Once, he suddenly found himself on the street herding up a small herd of goats that he didn`t know or know where he got them from. Samuel Johnson certainly seemed to think so. In his A Dictionary of the English Language, published in 1755, he invoked “an evil language.” The beautifully complex beef stew takes its name from the east-central region of France where it originated. — Ratha Tep, The Wall Street Journal January 19, 2013 In a book published in Newfoundland, she read that a boy`s mother told her that people`s freckles were washed away by prolonged rains; Freckles swam in puddles, from where unwary children filled and spoiled their dinner. — Annie Dillard, Harper`s, November 2003 Britannica English: Translation from where for Arabic speakers The colonel and his two friends returned to the south, where they came from. Your choice of words can reveal a lot about your origin. But a new study shows that your speed and cadence of words can also be used to tell where you`re coming from. — Marissa Fessenden, Smithsonian.com, February 5, 2016 Where does “where, source or cause come from?” Does this mean that the statement “from when” is false? Then the man got dressed, got back on his bike and walked away from where he came from. Several guards moved around the vehicle, demanding where it came from and what the object was from the people inside. The Rams` departure for Los Angeles, where they came from two decades ago, is something the city`s residents should applaud, not lament.

— Joe Nocera, The New York Times, January 15, 2016 These sample sentences are automatically selected from various online news sources to reflect the current use of the word “where”. The views expressed in the examples do not represent the views of Merriam-Webster or its editors. Send us your feedback. O bad presumption, where do you come from to cover the earth with your wickedness and deception? Egyptians leave the country to look for work elsewhere, from where they can send remittances home. On an annual trip to the South by Southwest music festival in Austin, Texas, they heard a band they loved. Where does this climber come from? San Francisco. — Chloe Roth, The San Francisco Chronicle, August 4, 2011 To sum it up – if you`re not sure which one to use, stick to the most common form (hence this). If there is a strong sense of starting from there or from where in your context, use from there or when. on my way to Constantinople, from which I have written to you.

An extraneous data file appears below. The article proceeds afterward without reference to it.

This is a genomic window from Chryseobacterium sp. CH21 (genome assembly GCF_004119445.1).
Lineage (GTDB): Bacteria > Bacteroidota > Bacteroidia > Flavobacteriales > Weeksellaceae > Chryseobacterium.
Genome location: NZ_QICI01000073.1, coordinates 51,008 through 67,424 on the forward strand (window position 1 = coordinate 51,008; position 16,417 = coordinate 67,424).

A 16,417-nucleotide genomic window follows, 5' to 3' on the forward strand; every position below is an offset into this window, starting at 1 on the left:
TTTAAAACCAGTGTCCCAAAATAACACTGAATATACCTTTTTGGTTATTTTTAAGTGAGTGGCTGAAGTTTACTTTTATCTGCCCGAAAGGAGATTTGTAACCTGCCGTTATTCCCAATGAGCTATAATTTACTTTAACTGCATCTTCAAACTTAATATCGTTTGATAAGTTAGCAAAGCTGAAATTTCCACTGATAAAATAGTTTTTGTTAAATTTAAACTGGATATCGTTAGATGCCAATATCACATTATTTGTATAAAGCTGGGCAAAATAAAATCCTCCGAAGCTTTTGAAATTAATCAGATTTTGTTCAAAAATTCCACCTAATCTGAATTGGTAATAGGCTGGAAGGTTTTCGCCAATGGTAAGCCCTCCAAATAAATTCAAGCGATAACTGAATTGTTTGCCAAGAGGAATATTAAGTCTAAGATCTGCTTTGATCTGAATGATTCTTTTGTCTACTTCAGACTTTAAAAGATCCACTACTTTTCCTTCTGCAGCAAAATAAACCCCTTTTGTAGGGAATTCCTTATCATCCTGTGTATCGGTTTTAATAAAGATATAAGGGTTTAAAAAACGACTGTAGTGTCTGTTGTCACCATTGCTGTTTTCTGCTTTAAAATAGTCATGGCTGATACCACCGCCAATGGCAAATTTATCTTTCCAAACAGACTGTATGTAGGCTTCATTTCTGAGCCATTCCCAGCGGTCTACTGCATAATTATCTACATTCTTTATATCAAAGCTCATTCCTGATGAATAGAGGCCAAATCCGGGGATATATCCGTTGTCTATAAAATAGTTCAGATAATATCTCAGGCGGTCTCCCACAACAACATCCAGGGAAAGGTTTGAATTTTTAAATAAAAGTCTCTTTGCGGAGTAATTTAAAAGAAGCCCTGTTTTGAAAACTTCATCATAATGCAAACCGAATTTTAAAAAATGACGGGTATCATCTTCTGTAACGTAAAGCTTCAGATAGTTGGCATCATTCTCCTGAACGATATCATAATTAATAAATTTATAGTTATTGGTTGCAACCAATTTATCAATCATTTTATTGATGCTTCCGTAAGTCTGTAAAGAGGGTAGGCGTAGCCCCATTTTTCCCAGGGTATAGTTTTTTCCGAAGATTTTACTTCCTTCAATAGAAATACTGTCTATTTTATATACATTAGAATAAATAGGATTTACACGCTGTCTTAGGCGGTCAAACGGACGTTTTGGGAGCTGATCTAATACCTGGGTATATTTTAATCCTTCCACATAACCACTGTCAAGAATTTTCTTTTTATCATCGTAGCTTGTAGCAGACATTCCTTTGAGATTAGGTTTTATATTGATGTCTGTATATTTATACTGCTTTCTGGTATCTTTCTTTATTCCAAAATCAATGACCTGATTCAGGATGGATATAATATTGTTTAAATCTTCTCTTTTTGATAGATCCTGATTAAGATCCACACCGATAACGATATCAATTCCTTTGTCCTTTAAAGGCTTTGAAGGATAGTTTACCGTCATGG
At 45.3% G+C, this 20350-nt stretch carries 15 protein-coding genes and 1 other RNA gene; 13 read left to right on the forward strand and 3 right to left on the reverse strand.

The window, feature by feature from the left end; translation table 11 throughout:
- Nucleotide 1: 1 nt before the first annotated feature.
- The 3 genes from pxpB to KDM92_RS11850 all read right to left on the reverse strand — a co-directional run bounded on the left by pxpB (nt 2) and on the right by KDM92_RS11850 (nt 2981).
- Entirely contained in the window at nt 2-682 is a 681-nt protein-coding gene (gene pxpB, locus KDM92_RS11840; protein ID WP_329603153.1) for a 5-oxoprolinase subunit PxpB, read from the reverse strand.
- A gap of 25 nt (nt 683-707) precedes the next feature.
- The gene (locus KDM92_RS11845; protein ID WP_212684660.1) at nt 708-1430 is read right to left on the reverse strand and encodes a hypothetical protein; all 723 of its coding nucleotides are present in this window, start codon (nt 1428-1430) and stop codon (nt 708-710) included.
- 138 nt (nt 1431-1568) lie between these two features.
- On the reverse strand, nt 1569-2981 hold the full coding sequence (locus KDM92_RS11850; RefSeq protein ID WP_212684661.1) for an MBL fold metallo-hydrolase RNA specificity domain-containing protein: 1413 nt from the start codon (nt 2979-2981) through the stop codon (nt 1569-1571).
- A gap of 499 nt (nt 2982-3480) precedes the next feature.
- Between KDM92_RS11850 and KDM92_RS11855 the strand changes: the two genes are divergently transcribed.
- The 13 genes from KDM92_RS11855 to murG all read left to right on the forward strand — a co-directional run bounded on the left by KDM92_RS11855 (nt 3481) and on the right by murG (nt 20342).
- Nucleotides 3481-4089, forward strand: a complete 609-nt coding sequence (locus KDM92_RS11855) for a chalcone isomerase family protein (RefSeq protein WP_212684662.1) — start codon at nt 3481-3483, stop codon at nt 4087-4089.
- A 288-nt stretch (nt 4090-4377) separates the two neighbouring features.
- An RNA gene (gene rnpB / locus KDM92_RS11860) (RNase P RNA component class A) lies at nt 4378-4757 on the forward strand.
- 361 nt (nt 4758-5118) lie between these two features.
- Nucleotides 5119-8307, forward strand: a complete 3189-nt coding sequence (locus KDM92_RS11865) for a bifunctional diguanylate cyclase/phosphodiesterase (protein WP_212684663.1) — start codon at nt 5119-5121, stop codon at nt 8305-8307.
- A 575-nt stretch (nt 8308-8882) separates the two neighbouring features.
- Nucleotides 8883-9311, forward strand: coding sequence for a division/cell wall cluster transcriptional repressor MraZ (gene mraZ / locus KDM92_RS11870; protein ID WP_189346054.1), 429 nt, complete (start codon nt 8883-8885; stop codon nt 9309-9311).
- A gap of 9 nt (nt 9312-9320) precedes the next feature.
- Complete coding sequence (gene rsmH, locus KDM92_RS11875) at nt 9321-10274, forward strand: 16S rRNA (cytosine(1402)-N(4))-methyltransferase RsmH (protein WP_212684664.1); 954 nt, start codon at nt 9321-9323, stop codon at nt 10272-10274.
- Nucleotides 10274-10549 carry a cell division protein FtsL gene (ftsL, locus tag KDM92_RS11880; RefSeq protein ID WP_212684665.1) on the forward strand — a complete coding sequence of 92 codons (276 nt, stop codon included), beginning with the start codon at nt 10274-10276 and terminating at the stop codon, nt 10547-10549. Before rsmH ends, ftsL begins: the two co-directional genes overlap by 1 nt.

—Lord Byron, letter, 30. July 1810 It was not a compliment, though vicious, as we now write it, was a little sweeter at the time; He mostly described very bad habits. Johnson himself occasionally fell into this habit, according to his biographer: Jonah`s shipmates wondered what he had done to cause the calamity of a great storm upon them. Since he was a stranger, they simply assumed it was his fault. Then they asked, “Hey, where are you from?” See Jonah 1:8. KJV And where was this magical land of Khorasan, where would the conquerors come from? These are easy to obtain, so follow the grim narratives they give to Your Majesty at the expense of the common good. Poor Sam. We hope he is not too much himself. The fact is that he was in good company. Many respected writers before and after Johnson used when: ([here is] a stated fact) so we deduce (another fact) (i.e. – “from this fact here”) (a statement) from there we derive (a fact) (i.e.